Exploring the shoreline at the Salt Creek Recreation Area.
Exploring the shoreline at the Salt Creek Recreation Area. daveynin

4. Salt Creek Recreation Area

Salt Creek is the best of both worlds: an unassuming county park with views on par with what you’d find at a national park. Located on the north side of the Olympic Peninsula in Clallam County, the Salt Creek Recreation Area is great for both bird watching and orca watching, as it sits on both the National Audubon’s Washington birding trail as well as the Whale Trail. You’ll be able to spend the day tide pooling at the Tongue Point Marine Sanctuary, swimming in Salt Creek, and lounging on the sand beach of Crescent Bay. If you plan ahead, you may be able to nab one of the sites that look right out on the Strait of Juan de Fuca, with panoramas that extend to Vancouver Island and British Columbia. Sites are $28/night. Reservations are recommended.

Some sites at the Kalaloch Campground in the Olympic National Park overlap the Pacific Ocean.
Some sites at the Kalaloch Campground in the Olympic National Park overlap the Pacific Ocean. jeffhutchison

5. Kalaloch Campground, Olympic National Park

Spending the night on the Olympic Coast is a must-do Washington experience, and Olympic National Park’s campground at Kalaloch is one of the best places for it. Walk along the beach while looking out on the rocky spires that jut out of the Pacific Ocean before setting up camp, where you’ll be serenaded by the sound of crashing waves all night long. Complete the weekend by heading to the Hoh Rainforest the next day, where you’ll walk through the fairytale-like landscape of huge old trees draped in lichens and moss. Sites are $22/night. Reservations are recommended.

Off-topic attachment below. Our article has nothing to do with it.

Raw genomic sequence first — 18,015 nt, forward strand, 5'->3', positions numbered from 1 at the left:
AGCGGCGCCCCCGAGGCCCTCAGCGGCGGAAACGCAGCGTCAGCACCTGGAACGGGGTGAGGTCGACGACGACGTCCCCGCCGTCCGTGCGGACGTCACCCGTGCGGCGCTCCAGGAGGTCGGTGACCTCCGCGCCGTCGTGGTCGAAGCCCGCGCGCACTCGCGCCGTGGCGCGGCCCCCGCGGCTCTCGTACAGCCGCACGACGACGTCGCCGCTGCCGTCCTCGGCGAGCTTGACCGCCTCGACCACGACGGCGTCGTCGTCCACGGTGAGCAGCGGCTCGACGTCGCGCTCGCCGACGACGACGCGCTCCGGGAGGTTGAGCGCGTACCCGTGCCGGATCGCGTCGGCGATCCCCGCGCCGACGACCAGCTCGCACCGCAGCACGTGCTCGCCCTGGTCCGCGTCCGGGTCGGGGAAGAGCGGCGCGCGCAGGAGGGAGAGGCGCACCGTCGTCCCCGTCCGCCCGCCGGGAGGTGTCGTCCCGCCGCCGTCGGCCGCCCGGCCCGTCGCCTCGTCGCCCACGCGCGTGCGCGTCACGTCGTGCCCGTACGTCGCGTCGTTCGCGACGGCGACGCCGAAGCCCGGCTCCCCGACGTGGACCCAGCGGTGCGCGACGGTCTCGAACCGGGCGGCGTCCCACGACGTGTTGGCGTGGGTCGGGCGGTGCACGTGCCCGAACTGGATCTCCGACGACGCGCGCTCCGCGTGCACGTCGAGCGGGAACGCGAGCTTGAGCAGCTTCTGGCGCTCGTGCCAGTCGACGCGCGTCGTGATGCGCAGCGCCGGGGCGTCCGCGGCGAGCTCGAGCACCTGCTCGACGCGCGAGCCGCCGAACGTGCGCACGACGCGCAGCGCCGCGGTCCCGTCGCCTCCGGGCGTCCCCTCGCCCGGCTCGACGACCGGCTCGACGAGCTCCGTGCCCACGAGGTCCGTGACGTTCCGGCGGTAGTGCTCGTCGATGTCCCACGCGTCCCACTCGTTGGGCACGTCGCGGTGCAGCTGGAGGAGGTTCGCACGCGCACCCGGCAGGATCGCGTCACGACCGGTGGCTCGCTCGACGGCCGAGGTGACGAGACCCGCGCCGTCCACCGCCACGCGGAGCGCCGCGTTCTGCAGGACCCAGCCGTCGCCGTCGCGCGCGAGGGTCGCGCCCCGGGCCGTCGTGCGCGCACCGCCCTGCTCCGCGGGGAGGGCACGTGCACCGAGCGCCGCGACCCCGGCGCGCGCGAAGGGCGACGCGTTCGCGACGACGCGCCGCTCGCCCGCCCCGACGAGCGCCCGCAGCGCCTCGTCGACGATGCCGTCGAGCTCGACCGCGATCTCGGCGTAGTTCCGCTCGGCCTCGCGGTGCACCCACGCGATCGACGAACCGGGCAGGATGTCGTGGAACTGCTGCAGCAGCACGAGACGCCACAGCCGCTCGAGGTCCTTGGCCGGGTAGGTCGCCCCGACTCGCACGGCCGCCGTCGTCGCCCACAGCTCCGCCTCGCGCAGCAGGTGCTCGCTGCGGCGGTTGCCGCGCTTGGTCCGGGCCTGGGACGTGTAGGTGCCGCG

A view of Mt. Rainier from the White River Campground.
A view of Mt. Rainier from the White River Campground. D. Taylor

6. White River, Mount Rainier National Park

Whether you’re car camping for just a night or are heading out on a days-long adventure to explore the east side of the iconic Mount Rainier, the White River campground is one of the prime spots to get a night’s rest in the national park. There are hosts of treks you can start right from the campground, from the day hike up to Glacier Basin, to a week in the backcountry via the Wonderland Trail, to the climb up Rainier itself via the Emmons Route. After your day on the trails, you’ll be lulled to sleep by the gentle sounds of the river. The White River campground is open late June through September; sites are $20/night and are first come, first served (no reservations).

The Verlot Campground is a great place to stay while exploring the Mt. Baker-Snoqualmie National Forest.
The Verlot Campground is a great place to stay while exploring the Mt. Baker-Snoqualmie National Forest. Forest Service

7. Verlot Campground

Mountain Loop Highway, which traverses the northwestern Cascades, travels through some of the most stunning scenery in Washington—so it should come as no surprise that the area is also home to some of the state’s most popular hikes. Camp at Verlot and you’ll be able to beat the crowds to the trailhead. You’ll wake up to some stellar views, too: the glaciers of 10,781-foot Mount Baker, the Stillaguamish River, and the lush green Mt. Baker-Snoqualmie forests. Sites are $18/night. Reservations are recommended.